South Bend Animal Care and Control have a warning for the community. They’ve seen a spike in the number of raccoons showing signs and symptoms of the virus distemper.
This is especially important for pet owners because distemper is a highly contagious and deadly disease.
The only way to prevent your pet from getting it is to vaccinate.
Over the past three months, South Bend Animal Care and Control has brought in and euthanized about 60 raccoons with signs and symptoms of distemper.
Director Jenn Gobel says that’s an alarming number.
“It’s very much out of the ordinary. We’ve had days where we’ve brought back almost 10 raccoons in one day. It keeps us busy, obviously it’s a public safety concern to have a diseased wild animal on people’s properties,” Gobel said.
Distemper is spread through direct contact from an infected animal, airborne exposure, and to puppies through the placenta of the mother.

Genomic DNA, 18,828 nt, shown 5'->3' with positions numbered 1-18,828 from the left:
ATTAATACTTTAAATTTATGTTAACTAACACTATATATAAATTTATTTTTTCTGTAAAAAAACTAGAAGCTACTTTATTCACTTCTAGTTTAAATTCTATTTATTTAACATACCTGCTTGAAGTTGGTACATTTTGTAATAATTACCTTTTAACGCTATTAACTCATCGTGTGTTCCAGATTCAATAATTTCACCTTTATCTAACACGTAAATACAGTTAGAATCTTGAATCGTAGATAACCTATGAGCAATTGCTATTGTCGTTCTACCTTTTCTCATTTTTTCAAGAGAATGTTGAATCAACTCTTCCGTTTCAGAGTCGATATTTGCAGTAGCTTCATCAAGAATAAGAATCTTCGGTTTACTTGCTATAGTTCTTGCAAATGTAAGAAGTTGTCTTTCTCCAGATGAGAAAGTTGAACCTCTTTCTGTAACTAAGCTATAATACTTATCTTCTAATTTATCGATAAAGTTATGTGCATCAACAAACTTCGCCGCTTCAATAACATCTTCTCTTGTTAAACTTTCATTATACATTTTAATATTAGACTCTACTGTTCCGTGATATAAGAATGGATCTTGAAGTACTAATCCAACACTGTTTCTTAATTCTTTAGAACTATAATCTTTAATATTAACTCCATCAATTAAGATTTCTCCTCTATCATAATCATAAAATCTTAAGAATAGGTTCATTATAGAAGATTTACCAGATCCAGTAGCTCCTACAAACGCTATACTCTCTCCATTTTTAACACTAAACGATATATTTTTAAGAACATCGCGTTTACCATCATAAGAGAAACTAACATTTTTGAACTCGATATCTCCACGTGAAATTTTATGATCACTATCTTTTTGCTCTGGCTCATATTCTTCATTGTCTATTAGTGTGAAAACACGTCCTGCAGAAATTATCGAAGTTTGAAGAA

Jennifer Anderson, a vet at Lincolnway Veterinary Clinic, says the virus does not live outside the body long but an animal can be infective for up to three months.
“The most common [symptoms] are upper respiratory ones like nasal, ocular discharge, fever, coughing. It can lead to ammonia and then in really serious cases it can actually become diarrhea, vomiting, and seizures,” said Dr. Anderson.
She says there is no treatment for distemper. They can only treat the symptoms and even then the survival rate is only 50-50.
Experts are not sure what’s causing this sudden explosion of the virus but say it’s easily preventable.
“Most people think my dog is rabies vaccinated because that’s required by law but sometimes they forget about some of the other smaller vaccines that are not mandatory like the parvo virus or the distemper vaccine as well,” said Gobel.
South Bend Animal Care and Control hasn’t had any domestic animals comes in to the shelter with distemper. It has…